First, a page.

Welcome to the first installment of Dear Science, an advice column where the women of Speaking of Science use scientific know-how to help solve your problems. Have a question you would like us to address? Submit it here.
My doctor says I should shed a few pounds, but all this calorie counting has me thinking about the law of conservation of mass. When people lose weight, where in the world does it go? Down the toilet, and then where from there? Up into the air? Somewhere else?
Thanks for letting me know!
Get this: When you lose weight, it literally vanishes into thin air. For real.
When we talk about weight loss, we generally talk about "burning" fat. That's not incorrect. But many folks - including plenty of doctors - will mistakenly tell you that this fat is mostly lost as heat as the result of this "burning." But as you so rightly point out, the law of conservation of mass says that the physical stuff that makes up fat has to go somewhere. And no, it doesn't all go down the toilet.
In fact, most of it is exhaled as carbon dioxide.
"When you lose weight it's essentially like you're eating your own fat," Louis Aronne, director of the Comprehensive Weight Control Center at NewYork-Presbyterian Hospital/Weill Cornell Medical Center, told The Washington Post. (I bet you didn't think we could make dieting sound any less appealing than it already is. Sorry about that.)
[How high-powered microscopes can help make fat taste even better]
Your body needs a certain amount of energy to function, and it gets that energy from food. When you consume more energy than you expend, it gets stored in fat cells as triglycerides (fat just hustles on in, but excess protein and carbohydrate energy are converted to triglycerides as well) which are made of carbon, hydrogen and oxygen. When you consume less energy than you expend, your body taps into that stored fat. Those triglycerides go into your bloodstream and break up into smaller chunks of fatty acid, Aronne explained, which tissues throughout your body can use as fuel.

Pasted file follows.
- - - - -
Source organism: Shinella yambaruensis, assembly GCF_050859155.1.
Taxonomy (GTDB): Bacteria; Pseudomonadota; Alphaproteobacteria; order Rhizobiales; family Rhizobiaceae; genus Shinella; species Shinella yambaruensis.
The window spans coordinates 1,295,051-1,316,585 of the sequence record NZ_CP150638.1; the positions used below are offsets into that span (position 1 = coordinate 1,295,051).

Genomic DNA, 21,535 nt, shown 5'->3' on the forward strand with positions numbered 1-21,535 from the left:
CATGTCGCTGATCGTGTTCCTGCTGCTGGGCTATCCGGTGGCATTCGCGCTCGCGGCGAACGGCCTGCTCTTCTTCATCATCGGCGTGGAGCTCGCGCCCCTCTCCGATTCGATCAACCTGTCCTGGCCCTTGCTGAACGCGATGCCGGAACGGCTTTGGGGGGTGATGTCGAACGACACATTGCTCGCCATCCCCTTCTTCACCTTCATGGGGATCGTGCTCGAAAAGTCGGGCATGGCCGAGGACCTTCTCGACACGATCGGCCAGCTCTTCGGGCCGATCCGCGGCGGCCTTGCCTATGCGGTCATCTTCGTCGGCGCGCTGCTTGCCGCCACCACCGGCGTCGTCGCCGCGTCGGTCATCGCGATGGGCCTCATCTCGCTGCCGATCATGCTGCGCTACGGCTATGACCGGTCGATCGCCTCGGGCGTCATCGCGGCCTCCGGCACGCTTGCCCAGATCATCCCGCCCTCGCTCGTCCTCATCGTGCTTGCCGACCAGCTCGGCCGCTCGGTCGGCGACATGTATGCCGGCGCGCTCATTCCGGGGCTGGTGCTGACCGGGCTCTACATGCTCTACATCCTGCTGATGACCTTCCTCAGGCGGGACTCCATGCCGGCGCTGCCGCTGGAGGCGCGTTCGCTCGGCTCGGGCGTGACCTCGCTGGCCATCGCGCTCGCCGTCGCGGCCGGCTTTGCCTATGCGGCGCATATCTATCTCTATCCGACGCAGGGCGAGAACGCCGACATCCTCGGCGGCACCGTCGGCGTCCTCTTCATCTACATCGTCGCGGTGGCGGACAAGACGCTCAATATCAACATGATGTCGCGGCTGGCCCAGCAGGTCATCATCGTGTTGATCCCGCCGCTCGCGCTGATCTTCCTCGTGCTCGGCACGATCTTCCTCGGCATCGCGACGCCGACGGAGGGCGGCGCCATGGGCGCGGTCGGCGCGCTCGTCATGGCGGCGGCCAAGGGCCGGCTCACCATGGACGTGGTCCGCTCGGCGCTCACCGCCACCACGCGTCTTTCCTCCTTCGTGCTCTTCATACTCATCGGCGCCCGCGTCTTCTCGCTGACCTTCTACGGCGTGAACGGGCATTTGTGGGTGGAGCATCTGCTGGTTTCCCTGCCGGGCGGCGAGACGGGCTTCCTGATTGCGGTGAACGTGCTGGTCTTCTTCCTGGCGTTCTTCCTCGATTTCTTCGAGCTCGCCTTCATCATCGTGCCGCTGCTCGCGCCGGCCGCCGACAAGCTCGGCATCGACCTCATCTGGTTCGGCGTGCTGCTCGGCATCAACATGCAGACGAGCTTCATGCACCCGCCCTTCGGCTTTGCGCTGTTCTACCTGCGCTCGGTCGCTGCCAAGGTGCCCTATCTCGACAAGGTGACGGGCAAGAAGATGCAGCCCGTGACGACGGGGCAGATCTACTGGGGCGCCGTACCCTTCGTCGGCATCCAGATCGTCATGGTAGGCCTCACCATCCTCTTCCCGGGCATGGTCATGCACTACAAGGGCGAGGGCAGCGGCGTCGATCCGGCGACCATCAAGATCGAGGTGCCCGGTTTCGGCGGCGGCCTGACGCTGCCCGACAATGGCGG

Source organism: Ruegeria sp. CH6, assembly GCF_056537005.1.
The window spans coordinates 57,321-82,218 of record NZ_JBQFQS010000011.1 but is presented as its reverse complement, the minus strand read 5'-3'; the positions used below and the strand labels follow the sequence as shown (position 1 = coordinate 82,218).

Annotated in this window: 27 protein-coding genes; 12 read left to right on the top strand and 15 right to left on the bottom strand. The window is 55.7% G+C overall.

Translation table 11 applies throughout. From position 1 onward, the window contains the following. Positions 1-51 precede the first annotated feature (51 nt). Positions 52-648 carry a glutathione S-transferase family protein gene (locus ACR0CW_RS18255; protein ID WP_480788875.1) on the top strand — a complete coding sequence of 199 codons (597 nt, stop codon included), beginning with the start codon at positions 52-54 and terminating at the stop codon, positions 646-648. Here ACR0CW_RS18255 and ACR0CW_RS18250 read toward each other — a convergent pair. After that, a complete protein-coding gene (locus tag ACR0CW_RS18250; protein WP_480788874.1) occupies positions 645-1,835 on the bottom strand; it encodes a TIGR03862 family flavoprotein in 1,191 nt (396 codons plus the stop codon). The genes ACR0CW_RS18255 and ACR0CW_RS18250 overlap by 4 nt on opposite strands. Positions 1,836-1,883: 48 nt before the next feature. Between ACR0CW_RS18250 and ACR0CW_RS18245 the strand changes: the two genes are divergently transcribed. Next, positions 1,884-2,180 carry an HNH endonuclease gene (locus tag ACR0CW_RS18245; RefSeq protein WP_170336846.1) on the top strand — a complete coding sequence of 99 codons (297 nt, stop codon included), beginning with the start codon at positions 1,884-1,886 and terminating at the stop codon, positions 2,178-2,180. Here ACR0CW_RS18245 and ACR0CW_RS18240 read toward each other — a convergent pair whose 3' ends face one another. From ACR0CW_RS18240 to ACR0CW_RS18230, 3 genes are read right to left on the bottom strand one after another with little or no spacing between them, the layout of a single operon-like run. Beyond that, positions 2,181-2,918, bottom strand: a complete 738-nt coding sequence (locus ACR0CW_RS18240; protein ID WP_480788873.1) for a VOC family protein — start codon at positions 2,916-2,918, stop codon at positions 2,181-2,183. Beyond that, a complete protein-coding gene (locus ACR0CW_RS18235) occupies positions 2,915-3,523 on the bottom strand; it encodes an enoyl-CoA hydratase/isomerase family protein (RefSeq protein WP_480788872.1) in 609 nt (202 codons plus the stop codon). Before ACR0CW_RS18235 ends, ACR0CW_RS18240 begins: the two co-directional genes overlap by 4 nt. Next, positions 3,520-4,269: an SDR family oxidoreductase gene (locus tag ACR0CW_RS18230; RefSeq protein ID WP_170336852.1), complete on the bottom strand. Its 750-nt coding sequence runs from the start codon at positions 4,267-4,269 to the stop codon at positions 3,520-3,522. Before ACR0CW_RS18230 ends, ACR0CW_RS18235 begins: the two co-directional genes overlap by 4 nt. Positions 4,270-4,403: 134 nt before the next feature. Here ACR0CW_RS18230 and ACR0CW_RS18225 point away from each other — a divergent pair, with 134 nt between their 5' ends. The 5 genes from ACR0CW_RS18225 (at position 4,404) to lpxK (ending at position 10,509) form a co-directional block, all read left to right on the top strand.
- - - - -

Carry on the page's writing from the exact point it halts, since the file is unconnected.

To fuel body operations, those fatty acids get broken down yet again into smaller chemical components. The breaking of those chemical bonds produces energy, and then your body is left with a bit of water and a whole lot of CO2.
[Whole milk is okay. Butter and eggs too. What's next — bacon?]
In a study in the 2014 Christmas edition of the British Medical Journal - an issue known for scientifically sound but cheeky studies - researchers came up with a calculation to estimate the precise input and output of this process. They found that to burn a pound of fat, a human needs to inhale about three pounds of oxygen, kickstarting metabolic processes that produce just under three pounds of carbon dioxide (which is just a bit more than the average weight exhaled by a human on any given day) and about a pound of water. That water can exit the body in plenty of ways - poop, pee, sweat, saliva and any number of bodily fluids - but your lungs handle the brunt of the weight loss.
Unfortunately, that doesn't mean the secret to shedding pounds is a little hyperventilation - it's all about the amount of breathing you have to do to support your metabolic functions. An exhalation itself isn't going to tap into your fat stores in any significant way, but the huffing and puffing that occurs during an intense workout will be full of the sweet spoils of weight loss.
Oh, and in case you were wondering: The whole CO2 thing doesn't mean you can use the threat of global warming as a weight loss cop out. Apparently people have asked. "This reveals troubling misconceptions about global warming which is caused by unlocking the ancient carbon atoms trapped underground in fossilized organisms," study co-author Ruben Meerman, a physicist and Australian TV science presenter, said in a statement after publishing the research. "The carbon atoms human beings exhale are returning to the atmosphere after just a few months or years trapped in food that was made by a plant."
Dear Science: Introducing a new advice column that uses science to solve your problems
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